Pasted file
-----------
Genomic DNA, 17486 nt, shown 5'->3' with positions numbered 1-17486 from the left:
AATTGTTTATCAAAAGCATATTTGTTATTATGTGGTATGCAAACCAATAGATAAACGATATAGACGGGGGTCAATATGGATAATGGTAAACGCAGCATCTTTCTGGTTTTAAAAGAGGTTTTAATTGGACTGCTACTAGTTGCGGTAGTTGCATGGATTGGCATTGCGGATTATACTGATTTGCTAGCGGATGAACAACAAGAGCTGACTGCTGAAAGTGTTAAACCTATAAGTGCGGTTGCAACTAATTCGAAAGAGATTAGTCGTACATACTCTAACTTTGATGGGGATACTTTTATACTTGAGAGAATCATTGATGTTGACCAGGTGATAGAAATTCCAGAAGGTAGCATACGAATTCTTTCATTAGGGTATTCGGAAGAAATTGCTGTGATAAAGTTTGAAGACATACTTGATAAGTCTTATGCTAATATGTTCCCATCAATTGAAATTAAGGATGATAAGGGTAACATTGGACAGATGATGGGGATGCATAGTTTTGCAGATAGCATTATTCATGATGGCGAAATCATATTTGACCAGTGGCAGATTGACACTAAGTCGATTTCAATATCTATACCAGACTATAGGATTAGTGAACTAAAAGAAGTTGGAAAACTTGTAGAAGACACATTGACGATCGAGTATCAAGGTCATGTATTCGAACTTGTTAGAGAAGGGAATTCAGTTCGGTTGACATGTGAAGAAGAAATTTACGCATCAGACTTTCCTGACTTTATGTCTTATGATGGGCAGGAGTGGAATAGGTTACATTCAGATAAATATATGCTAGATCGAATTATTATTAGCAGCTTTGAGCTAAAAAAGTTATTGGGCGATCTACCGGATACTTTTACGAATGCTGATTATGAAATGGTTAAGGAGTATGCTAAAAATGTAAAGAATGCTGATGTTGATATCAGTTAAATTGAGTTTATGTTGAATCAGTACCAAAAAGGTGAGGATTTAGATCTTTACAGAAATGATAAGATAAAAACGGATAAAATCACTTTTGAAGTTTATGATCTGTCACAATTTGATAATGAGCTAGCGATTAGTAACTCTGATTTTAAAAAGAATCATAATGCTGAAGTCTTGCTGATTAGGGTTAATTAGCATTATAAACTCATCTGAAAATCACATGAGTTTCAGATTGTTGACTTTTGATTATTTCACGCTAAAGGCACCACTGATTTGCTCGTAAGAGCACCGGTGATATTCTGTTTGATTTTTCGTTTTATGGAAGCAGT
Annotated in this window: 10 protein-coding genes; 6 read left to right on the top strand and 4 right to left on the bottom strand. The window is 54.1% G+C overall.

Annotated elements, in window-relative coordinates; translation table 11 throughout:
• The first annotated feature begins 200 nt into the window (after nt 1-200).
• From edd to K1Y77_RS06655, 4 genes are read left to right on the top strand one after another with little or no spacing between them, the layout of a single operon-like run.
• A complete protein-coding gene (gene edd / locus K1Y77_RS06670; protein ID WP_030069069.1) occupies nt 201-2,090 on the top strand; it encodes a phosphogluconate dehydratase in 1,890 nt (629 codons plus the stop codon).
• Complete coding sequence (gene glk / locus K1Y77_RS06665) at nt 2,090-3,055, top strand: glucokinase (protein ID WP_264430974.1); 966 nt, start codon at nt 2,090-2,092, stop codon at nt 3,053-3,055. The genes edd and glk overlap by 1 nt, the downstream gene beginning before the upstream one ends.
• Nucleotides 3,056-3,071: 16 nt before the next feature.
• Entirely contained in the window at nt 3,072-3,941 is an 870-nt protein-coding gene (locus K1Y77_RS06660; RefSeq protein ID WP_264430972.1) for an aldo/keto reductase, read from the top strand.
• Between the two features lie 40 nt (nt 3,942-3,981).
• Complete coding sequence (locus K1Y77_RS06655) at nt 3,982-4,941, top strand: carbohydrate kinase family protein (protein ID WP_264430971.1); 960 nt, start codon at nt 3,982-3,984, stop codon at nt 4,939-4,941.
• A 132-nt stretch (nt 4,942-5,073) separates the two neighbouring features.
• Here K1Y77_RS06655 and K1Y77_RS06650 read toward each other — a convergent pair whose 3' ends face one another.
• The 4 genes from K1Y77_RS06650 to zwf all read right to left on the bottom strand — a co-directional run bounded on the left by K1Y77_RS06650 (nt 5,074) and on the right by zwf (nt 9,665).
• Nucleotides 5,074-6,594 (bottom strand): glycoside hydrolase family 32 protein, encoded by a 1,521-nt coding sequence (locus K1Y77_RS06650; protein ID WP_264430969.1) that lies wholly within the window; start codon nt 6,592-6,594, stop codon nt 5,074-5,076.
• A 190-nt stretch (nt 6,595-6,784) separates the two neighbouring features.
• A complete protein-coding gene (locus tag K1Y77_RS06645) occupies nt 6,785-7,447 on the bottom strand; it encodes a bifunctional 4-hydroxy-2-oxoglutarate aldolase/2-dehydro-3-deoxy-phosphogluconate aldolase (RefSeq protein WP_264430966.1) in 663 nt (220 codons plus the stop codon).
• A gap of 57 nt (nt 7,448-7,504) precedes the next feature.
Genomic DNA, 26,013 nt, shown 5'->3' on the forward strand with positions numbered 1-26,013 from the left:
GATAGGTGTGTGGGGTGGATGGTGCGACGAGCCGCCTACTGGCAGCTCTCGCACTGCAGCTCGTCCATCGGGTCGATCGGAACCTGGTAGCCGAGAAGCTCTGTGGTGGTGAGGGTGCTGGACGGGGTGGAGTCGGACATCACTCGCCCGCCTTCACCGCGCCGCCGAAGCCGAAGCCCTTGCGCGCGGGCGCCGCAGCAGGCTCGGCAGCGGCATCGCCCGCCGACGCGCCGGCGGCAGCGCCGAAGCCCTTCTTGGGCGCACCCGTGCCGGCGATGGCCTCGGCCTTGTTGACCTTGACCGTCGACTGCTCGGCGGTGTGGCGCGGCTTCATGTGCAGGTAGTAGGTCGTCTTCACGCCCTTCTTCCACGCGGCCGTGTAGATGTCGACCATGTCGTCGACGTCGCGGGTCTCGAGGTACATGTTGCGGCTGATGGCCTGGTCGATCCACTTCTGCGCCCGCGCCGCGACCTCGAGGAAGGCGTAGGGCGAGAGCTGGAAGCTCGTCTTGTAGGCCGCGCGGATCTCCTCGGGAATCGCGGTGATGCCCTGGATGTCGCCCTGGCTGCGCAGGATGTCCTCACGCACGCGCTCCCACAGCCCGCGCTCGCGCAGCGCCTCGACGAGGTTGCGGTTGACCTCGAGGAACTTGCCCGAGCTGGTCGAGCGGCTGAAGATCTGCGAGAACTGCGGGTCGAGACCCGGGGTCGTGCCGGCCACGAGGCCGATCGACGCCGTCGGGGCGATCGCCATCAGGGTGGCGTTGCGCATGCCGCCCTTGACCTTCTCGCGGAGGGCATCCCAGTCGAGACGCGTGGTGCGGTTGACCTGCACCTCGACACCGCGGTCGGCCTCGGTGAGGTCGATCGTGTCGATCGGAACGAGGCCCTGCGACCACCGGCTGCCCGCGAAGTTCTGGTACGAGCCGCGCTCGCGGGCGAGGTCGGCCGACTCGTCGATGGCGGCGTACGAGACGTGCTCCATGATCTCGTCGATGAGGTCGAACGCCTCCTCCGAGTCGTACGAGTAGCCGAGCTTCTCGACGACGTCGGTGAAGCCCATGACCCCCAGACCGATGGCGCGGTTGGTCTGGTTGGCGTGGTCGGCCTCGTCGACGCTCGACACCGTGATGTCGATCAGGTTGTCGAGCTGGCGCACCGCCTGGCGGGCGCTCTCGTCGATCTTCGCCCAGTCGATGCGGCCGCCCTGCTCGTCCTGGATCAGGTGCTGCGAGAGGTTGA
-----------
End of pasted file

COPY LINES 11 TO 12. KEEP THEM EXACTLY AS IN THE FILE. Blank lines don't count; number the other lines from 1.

• Between the two features lie 40 nt (nt 3,942-3,981).
• Complete coding sequence (locus K1Y77_RS06655) at nt 3,982-4,941, top strand: carbohydrate kinase family protein (protein ID WP_264430971.1); 960 nt, start codon at nt 3,982-3,984, stop codon at nt 4,939-4,941.